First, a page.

There are so many great “under the hood” features in After Effects. It always seems that I get asked the same “How do I do this….” question about particular After Effects tasks or effects, so for this post, I’ve decided to pick five of my “Gems” in After Effects. You know, those looks or tools that you might see in a trailer or commercial, and always wanted to know how they did it, or how they did it so quickly. Hopefully you’ll be able to take away some “Gems” of information from these five tips!
This tool sits in the toolbar staring everyone right in the face, and I’m always surprised when people say “what’s that tool you’re using?” Rotoscoping is a huge pain in the butt, and we all have to do it from time to time. I always see people using the pen tool, going through frame by frame and adding, in some cases, hundreds of points that need constant updating, to roto out your subject. Wouldn’t it be awesome if there was an easier way? Well there is!
Simply double click on the clip you want to roto, select the “Rotobrush Tool” in the toolbar (far right), and give the area you want to roto a quick trace. After Effects will attempt to find the edges, and you’re good to go. Did AE not get it quite right? If you’re still missing some part of the area that you want to roto, just simply add to what’s already there. Did AE add too much? Simply hold ALT/Option to use the “Remove” feature, and now draw where you want to scale back the rotobrush, and voila, a roto that will take you seconds, instead of minutes!
One question I see people ask on After Effects forums all the time is “How do I do a Write On effect?”. You’ll then hear people talk about masking, and paths, but believe it or not, Motion Sketch will be your best friend when it comes to creating realistic effects, much like the “sought after” write on effect.
How does it work? First, create a very small solid. You’re going to use this solid to create a “sketch path”. Then, call up the Motion Sketch window under the Window dropdown. Then, simply press “Start Capture”. You’ll want to make sure that your composition is nice and long, as you can make adjustments to the duration later. Once you’ve hit “Start Capture”, nothing will happen until you grab the Solid, and start moving it. Simply “write” your name while holding on to the solid. Once you’re done, and release the mouse, you’ll have something that looks like this.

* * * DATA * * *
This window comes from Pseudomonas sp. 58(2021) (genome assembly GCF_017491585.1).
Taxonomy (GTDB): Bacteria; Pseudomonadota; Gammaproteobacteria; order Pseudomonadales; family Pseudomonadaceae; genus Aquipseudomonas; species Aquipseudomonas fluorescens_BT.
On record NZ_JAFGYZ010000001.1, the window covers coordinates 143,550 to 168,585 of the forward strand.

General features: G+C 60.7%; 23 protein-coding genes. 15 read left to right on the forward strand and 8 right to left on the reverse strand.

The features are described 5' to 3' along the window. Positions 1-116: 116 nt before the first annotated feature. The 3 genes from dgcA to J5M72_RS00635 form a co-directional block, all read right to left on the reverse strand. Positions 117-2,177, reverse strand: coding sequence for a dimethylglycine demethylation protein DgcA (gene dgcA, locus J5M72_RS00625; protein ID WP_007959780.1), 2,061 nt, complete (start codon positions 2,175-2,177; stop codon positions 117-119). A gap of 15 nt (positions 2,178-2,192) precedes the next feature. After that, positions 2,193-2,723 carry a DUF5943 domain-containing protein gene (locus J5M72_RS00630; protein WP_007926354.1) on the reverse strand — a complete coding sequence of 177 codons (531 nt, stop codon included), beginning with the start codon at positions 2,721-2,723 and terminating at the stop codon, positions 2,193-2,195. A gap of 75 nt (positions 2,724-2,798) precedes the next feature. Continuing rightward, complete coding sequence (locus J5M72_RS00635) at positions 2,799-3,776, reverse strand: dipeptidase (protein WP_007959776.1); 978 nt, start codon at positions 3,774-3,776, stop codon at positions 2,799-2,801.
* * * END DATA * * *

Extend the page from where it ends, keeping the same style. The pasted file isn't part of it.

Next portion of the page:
Next, simply create a new solid layer, then create a new mask layer with one point on it. Now, simply copy and paste the Motion Sketch information to the mask layer. You’ll now see that a mask appears where the Motion Sketch was. All you need to do now is simply add a “Stoke” effect to the Solid with the mask, and you can now animate a name being hand drawn onto the screen. A super powerful, and very underutilized tool!
Interpret Footage is used for many purposes. This is where you can convert your 30fps footage back to 24p (23.98p). You can assign a field dominance to your footage, but more importantly, this is where you can loop your foot age. I can’t count the number of times I’ve seen AE artists taking layers, and duplicating them like crazy to loop them over a certain duration - none of that is necessary. Simply select the loopable clip in your project window, and then right click and “Interpret Footage”. Now, simply head to the bottom to the “Loop” feature, and select the amount of times you want the clip to loop. Super simple!
Set First Vertex
So, you’ve drawn a path that you want to animate with a Stroke effect. The only problem is that the start of the Stroke animation starts at the first vertex point that you created, and you need to change that, but there doesn’t seem to be a way to do it...or is there? Of course there is. Simply select the new vertex point you want your animations to start from, and then navigate to LAYER>MASK SHAPE & PATH> SET FIRST VERTEX. Now you can customize your animation to start wherever YOU want it to.
This is one of my favorite effects in After Effects, and to be honest, it’s probably been around since version one (CoSa days????). How many times have you wanted to take your text (for example), and roughen the edges up a little bit, or have it appear in a very spooky “Halloween” kind of way. Well, Roughen Edges is the effect you would use. Simply type out the text you want to give a spooky feel to, and then apply Roughen Edges under the “Stylize” category. You’ll immediately notice a “distorted” look to your footage. Now, simply adjust the “Border” parameter, to give your footage a “spooky” look. You can even utilize this as a transition as well.
These five great “Gems” of After Effects are ones that I use on a daily basis, and are also ones that are asked about in Forums and on Message Boards all the time! Hopefully you’ll be able to use them to help speed up your workflow, and take your work to the next level.